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Hebrew III: Topics in Hebrew Literature (216-3-20)


Hanna Tzuker Seltzer
Crowe 5-159
Office Hours: Mondays/Wednesdays 3:30 - 4:30 or by appt.

Meeting Info

Kresge 3354 German Seminar Rm.: Mon, Wed 2:00PM - 3:20PM

Overview of class

The topic of this course is The Four-Dimensional Jerusalem. In this course, students will gain a deeper understanding of some of the complexities of Israeli culture through the specific example of Jerusalem. Jerusalem is one of the oldest cities in the world and she saw many victories and downfalls before her eyes. She is the subject of writing for poets and storytellers, Jews and non-Jews alike, and she is often the setting for many films and TV series that were produced in Israel. Jerusalem is immensely diverse, encompassing ultra-orthodox Jews next to secular Jews, Ashkenazi Jews and Sephardi ones, and Jews and Arabs. In this class we will get a glimpse of these sectors as they are portrayed in literary and visual art. We will read poems by Yehuda Amichai (the poet who lived and died in Jerusalem and wrote about and to Jerusalem throughout his entire life) and a short story that takes place in the Mahane Yehuda's Market and portrays the fragile relationship between the various groups in Jerusalem. We will watch clips from a dance project that brings to life love stories that took place in Jerusalem and we will speak with Miriam Engel, the artist who created this project. We will learn about the complex relationship between Jews and Arabs in Jerusalem, the volatile situations and the unique projects of social organizations that strive to promote understanding and co-existence. We will also learn about the history of Jerusalem and how this history affects the current intricacies of this unique city.

Registration Requirements

Prerequisite: Hebrew 121-3, or permission of the instructor.

Learning Objectives

This course is targeted for students who have finished second-year Hebrew. They will be able to put into use their knowledge of Hebrew and integrate their skills of speaking, writing, listening and reading. In the course students will work on the following linguistic and cultural objectives:
1. … identify structures you learned in the past and integrate the grammar knowledge you have acquired throughout your journey learning Hebrew into developing a higher level of reading comprehensibility;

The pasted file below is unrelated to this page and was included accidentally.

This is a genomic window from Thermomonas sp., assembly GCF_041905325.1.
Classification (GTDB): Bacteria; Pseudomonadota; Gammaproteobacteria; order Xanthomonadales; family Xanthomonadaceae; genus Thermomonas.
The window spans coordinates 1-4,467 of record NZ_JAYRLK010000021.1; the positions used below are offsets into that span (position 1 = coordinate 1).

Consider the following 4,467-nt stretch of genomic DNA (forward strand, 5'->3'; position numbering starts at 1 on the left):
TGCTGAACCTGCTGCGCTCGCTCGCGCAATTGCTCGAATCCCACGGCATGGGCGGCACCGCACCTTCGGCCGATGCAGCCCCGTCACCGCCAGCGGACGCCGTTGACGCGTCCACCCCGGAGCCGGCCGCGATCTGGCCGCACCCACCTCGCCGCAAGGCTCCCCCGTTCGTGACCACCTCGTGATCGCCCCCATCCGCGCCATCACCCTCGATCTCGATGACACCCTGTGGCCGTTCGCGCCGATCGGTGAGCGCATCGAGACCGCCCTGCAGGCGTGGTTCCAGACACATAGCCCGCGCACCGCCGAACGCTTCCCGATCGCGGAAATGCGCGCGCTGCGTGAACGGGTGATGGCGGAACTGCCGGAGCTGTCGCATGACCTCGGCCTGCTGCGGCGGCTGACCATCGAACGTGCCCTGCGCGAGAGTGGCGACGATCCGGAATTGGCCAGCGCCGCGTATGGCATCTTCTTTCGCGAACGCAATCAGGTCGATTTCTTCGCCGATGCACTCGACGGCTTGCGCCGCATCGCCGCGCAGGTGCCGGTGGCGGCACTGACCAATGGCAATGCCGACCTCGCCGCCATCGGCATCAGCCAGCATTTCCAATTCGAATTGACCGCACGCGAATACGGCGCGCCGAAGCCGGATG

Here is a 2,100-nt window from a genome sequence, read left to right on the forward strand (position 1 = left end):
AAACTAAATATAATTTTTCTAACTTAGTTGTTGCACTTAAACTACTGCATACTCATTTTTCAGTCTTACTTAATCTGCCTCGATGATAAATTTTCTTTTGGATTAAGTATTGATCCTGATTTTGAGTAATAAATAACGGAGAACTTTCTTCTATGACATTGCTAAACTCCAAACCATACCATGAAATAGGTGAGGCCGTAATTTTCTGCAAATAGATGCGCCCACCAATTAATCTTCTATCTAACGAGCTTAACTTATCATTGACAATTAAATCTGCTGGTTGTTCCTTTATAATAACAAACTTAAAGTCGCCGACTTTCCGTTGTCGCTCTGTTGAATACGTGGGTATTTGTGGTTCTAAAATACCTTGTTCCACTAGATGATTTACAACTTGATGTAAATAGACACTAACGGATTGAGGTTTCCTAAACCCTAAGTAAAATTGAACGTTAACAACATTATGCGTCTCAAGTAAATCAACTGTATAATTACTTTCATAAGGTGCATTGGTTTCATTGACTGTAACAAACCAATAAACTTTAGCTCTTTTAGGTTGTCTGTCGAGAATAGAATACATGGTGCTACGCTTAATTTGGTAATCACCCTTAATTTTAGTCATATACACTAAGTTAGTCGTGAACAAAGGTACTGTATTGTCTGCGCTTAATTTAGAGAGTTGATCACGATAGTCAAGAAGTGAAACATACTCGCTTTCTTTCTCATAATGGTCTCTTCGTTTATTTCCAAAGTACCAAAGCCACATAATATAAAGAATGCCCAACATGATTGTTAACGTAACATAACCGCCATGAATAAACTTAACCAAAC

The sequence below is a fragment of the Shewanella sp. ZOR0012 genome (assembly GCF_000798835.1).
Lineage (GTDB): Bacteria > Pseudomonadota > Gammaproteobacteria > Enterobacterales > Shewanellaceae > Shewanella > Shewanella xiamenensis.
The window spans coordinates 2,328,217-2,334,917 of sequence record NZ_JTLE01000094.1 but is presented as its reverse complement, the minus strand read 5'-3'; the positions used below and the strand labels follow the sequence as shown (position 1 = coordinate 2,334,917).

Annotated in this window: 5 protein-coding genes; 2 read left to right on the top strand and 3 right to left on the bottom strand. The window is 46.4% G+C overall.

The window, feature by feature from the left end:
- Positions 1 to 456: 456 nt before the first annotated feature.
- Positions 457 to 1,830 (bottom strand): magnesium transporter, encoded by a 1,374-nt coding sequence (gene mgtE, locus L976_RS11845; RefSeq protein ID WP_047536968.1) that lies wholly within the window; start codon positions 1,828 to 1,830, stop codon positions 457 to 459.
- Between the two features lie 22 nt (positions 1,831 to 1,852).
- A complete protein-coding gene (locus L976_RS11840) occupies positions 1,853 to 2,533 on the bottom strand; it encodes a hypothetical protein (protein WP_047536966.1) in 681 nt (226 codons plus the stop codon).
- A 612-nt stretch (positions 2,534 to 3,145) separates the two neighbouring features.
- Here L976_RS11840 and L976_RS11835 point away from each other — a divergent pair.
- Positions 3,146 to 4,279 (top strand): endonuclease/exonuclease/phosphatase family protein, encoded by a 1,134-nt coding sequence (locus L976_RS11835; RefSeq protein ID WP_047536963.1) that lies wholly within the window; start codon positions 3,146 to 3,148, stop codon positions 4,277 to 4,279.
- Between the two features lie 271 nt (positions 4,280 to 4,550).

2. … use 400-500 new words both from written or spoken sources and practice these words through interactive exercises in class and as homework;
3. … developed strategies to help you locate the main ideas, read comprehensively, to understand and assess a variety of input sources: original texts from websites of various social organizations, tables and maps, graphs, and pictures, literary sources;
4. …. Develop your ability to analyze artistic and literary works, such as poetry slam, dance, a short story, in Hebrew.
5. … to summarize and present key details of historical and current news events in your own words (written and oral) including voicing critical remarks.

Teaching Method

This is an interactive, reading and discussion-based class which requires daily guided work as well as independent research. The course materials are presented online in a multisensory way through texts, pictures, graphics, audio and video sequences.The course is divided into five units with different topics. Each unit has a set of core readings and listening activities, vocabulary development opportunities, and final writing assignments.

Evaluation Method

The final assessment of this course is based on a variety of inputs that include class attendance and participation, completion of homework, various assignments aligned with the learning goals, and a final presentation.

Class Materials (Required)

The course material is available through online PDFs and through clips that will appear on Canvas. There might be additional background reading in English.

Class Attributes

Literature & Fine Arts Distro Area